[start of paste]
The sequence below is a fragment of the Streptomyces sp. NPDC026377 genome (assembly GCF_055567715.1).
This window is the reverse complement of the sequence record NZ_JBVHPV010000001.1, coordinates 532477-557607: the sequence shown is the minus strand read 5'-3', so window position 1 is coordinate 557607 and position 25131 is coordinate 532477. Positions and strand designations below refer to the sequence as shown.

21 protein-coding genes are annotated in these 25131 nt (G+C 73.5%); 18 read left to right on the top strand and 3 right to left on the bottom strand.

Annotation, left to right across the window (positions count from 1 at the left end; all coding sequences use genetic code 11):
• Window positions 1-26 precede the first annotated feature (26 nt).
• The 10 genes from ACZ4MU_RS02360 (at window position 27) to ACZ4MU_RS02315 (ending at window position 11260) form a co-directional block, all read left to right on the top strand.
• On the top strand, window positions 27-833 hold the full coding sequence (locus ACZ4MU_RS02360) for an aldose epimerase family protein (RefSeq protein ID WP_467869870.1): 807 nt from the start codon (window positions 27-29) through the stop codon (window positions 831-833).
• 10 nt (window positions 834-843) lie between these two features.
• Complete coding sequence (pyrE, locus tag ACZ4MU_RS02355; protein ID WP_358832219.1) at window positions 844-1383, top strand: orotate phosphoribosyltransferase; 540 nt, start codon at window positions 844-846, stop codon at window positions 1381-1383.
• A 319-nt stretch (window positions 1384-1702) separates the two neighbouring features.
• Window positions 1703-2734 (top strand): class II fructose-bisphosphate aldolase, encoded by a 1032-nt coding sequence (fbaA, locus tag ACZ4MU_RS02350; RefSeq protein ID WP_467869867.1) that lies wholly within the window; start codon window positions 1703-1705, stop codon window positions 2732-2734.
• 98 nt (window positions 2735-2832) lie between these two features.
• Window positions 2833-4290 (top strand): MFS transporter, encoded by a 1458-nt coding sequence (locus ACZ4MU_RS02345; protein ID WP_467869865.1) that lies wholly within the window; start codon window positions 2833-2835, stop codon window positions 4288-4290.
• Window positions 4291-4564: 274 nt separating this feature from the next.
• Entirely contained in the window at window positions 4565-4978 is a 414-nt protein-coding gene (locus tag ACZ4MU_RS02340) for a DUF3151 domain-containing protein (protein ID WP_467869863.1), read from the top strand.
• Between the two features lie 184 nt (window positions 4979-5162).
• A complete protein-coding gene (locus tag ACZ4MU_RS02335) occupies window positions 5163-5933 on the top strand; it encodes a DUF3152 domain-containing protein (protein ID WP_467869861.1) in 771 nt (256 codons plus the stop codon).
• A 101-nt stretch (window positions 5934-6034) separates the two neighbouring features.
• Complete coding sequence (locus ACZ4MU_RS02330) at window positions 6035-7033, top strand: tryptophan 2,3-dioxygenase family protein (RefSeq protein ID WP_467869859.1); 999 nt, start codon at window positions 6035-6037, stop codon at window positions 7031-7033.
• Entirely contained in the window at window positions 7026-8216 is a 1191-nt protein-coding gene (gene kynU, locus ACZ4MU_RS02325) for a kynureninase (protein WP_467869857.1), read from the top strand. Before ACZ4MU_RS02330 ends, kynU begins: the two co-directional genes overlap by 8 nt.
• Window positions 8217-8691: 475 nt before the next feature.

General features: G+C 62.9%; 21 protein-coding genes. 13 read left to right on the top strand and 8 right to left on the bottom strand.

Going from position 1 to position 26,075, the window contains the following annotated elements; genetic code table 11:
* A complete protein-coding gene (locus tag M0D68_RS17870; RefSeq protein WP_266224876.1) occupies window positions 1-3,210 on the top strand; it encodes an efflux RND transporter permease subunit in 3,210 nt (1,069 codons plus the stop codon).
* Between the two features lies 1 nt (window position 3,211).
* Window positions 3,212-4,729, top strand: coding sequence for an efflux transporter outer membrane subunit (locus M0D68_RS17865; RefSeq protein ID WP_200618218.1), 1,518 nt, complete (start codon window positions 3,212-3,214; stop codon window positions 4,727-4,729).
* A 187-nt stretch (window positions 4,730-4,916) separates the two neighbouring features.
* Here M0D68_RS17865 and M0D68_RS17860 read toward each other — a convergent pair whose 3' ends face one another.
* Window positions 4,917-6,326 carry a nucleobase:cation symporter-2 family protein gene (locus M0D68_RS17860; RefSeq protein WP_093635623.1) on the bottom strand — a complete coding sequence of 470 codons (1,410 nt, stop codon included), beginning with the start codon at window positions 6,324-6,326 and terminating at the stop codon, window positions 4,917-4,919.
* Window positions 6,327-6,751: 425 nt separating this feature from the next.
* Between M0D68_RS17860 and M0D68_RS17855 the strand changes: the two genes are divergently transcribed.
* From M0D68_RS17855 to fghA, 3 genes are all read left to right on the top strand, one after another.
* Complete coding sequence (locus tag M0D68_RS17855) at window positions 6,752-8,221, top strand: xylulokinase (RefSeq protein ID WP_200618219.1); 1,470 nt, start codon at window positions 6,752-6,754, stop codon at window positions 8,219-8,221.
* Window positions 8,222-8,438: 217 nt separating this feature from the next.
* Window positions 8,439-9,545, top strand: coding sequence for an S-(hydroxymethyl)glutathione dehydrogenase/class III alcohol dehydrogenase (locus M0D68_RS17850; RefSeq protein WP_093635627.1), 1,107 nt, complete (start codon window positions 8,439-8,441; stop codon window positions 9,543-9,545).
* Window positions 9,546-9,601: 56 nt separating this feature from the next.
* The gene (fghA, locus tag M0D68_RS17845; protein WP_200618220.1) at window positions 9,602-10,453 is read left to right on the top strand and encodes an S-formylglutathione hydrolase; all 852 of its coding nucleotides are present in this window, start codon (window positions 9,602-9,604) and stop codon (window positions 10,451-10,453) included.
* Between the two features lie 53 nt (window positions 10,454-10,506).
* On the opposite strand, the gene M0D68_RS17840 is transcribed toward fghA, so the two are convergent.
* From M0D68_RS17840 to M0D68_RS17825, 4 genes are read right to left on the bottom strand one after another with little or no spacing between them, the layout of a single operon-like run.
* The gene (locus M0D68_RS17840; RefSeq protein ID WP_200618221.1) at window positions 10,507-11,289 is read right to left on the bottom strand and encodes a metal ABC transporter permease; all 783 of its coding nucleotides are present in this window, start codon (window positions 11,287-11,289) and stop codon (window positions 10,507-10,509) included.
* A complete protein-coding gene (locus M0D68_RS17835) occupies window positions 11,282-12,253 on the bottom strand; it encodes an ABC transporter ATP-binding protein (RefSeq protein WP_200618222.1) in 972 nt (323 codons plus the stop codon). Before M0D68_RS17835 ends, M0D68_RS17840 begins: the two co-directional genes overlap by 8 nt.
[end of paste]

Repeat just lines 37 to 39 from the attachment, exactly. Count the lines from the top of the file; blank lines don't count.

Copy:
* The gene (fghA, locus tag M0D68_RS17845; protein WP_200618220.1) at window positions 9,602-10,453 is read left to right on the top strand and encodes an S-formylglutathione hydrolase; all 852 of its coding nucleotides are present in this window, start codon (window positions 9,602-9,604) and stop codon (window positions 10,451-10,453) included.
* Between the two features lie 53 nt (window positions 10,454-10,506).
* On the opposite strand, the gene M0D68_RS17840 is transcribed toward fghA, so the two are convergent.